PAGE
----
Mark Minor, the University of Utah professor who is developing “smart” shoes for Parkinson’s patients and flying robots to perch in trees and devices to help cars drive themselves, was destined for such work from the start.

When most kids were out playing soccer or football, he was in the family garage under the hood of a car or playing with Lego Mindstorms. As early as 5 years old, he was replacing piston rings and helping his father rebuild engines and wondering how and why things worked.

“I was raised as a gearhead,” says Minor, whose DNA seems to contain some code for engineering. His father taught design and manufacturing, and one of his sons recently saved money to buy a robotics kit.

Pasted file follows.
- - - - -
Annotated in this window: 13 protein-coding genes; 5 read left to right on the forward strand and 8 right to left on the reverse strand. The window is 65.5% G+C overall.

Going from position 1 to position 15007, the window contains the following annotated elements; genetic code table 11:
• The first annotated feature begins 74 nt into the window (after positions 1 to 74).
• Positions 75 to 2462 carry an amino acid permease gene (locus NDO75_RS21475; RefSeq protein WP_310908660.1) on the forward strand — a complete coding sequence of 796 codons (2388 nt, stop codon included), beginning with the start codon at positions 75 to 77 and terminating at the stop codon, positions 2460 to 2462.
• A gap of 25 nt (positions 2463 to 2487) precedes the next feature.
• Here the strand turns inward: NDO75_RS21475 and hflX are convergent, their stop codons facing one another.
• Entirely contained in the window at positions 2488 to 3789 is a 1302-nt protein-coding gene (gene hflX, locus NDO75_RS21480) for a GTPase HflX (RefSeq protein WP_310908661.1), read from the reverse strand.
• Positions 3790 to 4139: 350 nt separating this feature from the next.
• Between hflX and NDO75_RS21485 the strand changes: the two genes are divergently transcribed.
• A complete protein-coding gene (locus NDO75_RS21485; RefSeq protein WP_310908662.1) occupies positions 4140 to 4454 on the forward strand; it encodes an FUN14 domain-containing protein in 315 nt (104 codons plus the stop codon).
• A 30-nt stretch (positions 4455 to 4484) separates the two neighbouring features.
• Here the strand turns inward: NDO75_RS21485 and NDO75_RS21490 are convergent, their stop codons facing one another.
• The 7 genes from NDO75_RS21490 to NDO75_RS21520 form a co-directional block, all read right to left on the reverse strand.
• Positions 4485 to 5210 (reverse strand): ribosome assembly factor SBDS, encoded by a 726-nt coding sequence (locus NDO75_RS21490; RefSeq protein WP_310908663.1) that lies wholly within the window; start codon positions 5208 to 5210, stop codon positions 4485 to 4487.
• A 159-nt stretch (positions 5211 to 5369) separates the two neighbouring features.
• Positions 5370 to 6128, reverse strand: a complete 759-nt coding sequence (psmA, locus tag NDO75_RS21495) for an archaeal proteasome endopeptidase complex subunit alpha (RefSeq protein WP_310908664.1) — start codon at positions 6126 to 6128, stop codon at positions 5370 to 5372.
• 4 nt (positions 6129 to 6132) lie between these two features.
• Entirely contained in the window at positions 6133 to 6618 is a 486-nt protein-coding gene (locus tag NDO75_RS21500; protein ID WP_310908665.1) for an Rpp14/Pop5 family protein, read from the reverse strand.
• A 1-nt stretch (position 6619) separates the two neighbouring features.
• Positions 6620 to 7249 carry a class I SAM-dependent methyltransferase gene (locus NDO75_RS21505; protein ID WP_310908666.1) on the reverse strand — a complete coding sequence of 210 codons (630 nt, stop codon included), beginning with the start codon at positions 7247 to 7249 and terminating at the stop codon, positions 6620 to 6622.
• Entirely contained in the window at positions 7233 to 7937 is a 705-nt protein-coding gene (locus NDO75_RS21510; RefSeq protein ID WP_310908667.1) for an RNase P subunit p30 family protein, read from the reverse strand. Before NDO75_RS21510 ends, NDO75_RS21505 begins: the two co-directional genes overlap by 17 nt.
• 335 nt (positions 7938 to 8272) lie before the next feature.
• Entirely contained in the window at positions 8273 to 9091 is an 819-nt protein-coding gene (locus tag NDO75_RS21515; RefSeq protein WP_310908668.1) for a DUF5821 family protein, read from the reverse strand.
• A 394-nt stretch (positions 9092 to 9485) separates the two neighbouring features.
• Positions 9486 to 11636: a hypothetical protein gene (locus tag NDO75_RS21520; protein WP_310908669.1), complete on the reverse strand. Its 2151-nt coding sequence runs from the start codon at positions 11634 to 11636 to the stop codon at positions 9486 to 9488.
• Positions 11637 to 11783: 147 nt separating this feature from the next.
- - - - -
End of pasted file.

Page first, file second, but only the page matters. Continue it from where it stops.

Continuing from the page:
Minor is an associate professor of mechanical engineering at the University of Utah; he is also director of the school’s robotic systems lab. When he’s not teaching mechanical engineering, he’s designing and building robots. If you’re thinking this is the stuff of science fiction a la the Jetsons and R2D2, think again.

“We have this idea that robots will help us in the future,” he says. “Well, the future is here. You just have to understand what they’re doing.”

Read this full article in Deseret News